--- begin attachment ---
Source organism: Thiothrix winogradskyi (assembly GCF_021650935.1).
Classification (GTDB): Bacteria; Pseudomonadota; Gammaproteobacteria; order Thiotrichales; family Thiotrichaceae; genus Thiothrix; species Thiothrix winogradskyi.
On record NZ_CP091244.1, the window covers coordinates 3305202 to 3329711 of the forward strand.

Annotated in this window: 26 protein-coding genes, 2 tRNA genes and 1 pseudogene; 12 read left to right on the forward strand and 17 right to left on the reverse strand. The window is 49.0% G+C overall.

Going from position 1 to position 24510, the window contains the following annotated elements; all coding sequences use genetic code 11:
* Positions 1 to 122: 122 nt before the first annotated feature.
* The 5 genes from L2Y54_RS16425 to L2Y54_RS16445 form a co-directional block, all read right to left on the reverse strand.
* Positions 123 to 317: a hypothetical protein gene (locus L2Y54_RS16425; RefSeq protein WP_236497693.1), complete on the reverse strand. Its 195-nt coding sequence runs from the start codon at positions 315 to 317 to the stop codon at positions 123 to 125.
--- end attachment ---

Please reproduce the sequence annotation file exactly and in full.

Source organism: Thiothrix winogradskyi (assembly GCF_021650935.1).
Classification (GTDB): Bacteria; Pseudomonadota; Gammaproteobacteria; order Thiotrichales; family Thiotrichaceae; genus Thiothrix; species Thiothrix winogradskyi.
On record NZ_CP091244.1, the window covers coordinates 3305202 to 3329711 of the forward strand.

Annotated in this window: 26 protein-coding genes, 2 tRNA genes and 1 pseudogene; 12 read left to right on the forward strand and 17 right to left on the reverse strand. The window is 49.0% G+C overall.

Going from position 1 to position 24510, the window contains the following annotated elements; all coding sequences use genetic code 11:
* Positions 1 to 122: 122 nt before the first annotated feature.
* The 5 genes from L2Y54_RS16425 to L2Y54_RS16445 form a co-directional block, all read right to left on the reverse strand.
* Positions 123 to 317: a hypothetical protein gene (locus L2Y54_RS16425; RefSeq protein WP_236497693.1), complete on the reverse strand. Its 195-nt coding sequence runs from the start codon at positions 315 to 317 to the stop codon at positions 123 to 125.